Iain Duncan Smith has unveiled new plans to force jobseekers to spend 35 hours a week at the job centre to show they are not trying to "cheat the system".
The new scheme would force those looking for work to show they still need jobseekers' allowance by attending the jobcentre for a supervised jobsearch, which is meant to mirror a working week. It also seeks to stop people claiming jobseekers' allowance who are suspected of working.
"For those who aren’t doing all they could, or who we think are cheating the system, it is time to make very clear that enough is enough," Duncan Smith said in his keynote speech at the Conservative's annual conference in Manchester.
"No attendance, no benefit. That is only fair. At last, no longer will a life on benefits be an option if you can work."
The benefits clampdown comes after chancellor George Osborne on Monday announced plans to make all long-term unemployed people carry out unpaid work, report to a job centre daily or undergo treatment for mental illness in order to keep receiving benefits.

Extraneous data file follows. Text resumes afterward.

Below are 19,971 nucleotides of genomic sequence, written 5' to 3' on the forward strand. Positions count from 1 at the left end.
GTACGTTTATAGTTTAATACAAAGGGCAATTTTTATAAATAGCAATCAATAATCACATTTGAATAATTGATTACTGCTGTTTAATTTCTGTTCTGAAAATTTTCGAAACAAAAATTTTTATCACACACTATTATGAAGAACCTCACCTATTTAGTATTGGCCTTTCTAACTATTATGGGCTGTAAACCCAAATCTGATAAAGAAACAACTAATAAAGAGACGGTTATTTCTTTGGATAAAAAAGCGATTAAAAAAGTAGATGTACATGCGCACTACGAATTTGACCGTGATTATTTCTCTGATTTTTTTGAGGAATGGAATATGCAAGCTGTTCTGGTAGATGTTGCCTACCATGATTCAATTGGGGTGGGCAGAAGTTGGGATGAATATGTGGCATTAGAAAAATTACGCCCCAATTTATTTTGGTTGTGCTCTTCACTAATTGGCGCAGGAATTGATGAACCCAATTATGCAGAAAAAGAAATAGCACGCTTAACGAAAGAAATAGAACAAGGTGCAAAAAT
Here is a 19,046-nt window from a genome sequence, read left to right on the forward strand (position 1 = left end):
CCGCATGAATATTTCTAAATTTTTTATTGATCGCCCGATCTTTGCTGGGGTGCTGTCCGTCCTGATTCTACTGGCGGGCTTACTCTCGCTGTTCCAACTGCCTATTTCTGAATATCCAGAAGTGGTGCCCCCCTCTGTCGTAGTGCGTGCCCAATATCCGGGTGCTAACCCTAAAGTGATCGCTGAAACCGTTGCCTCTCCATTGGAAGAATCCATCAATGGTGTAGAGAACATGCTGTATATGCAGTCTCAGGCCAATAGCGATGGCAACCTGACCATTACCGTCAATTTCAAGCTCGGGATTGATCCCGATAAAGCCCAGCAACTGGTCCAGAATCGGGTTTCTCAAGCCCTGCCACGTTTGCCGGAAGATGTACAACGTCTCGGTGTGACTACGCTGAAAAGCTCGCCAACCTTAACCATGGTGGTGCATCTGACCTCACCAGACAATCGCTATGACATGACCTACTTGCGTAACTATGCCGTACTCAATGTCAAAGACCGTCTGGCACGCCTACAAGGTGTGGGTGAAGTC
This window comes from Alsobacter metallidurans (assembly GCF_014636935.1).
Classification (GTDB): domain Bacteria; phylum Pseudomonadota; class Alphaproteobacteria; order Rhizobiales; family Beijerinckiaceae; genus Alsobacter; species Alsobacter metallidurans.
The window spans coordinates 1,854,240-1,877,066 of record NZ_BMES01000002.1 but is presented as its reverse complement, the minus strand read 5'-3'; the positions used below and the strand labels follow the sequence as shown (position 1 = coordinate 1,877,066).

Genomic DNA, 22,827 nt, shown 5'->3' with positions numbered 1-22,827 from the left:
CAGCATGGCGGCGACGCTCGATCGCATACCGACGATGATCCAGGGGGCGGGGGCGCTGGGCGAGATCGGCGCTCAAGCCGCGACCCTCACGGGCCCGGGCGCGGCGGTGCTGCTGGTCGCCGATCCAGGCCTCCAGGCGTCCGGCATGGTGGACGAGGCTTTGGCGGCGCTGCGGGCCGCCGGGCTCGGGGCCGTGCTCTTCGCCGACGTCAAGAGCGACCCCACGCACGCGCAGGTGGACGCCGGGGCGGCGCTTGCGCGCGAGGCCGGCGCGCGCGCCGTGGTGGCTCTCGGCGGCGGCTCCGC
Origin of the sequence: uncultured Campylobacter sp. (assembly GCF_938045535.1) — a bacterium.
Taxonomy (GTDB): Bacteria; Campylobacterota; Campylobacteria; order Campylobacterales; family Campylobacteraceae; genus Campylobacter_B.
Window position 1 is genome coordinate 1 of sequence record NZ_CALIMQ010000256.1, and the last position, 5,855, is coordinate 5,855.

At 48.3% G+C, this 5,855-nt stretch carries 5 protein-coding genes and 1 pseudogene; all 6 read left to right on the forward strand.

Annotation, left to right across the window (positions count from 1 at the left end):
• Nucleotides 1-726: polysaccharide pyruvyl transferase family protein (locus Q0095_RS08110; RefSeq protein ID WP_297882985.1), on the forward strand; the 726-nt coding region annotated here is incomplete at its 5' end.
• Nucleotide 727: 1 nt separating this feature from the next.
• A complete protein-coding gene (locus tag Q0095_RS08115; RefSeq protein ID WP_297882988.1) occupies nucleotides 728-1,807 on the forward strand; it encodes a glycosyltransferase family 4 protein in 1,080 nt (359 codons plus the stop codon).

The Institute for Public Policy Research (IPPR) thinktank warned: “If it is pitched as a punishment where people do menial tasks, it risks acting as a signal to employers that these are people not to employ.”
The news comes after it emerged that Department of Work and Pensions officials proposed implementing a benefit cap of £21,000-a-year, much stronger than the £26,000-a-year cap already introduced nationwide.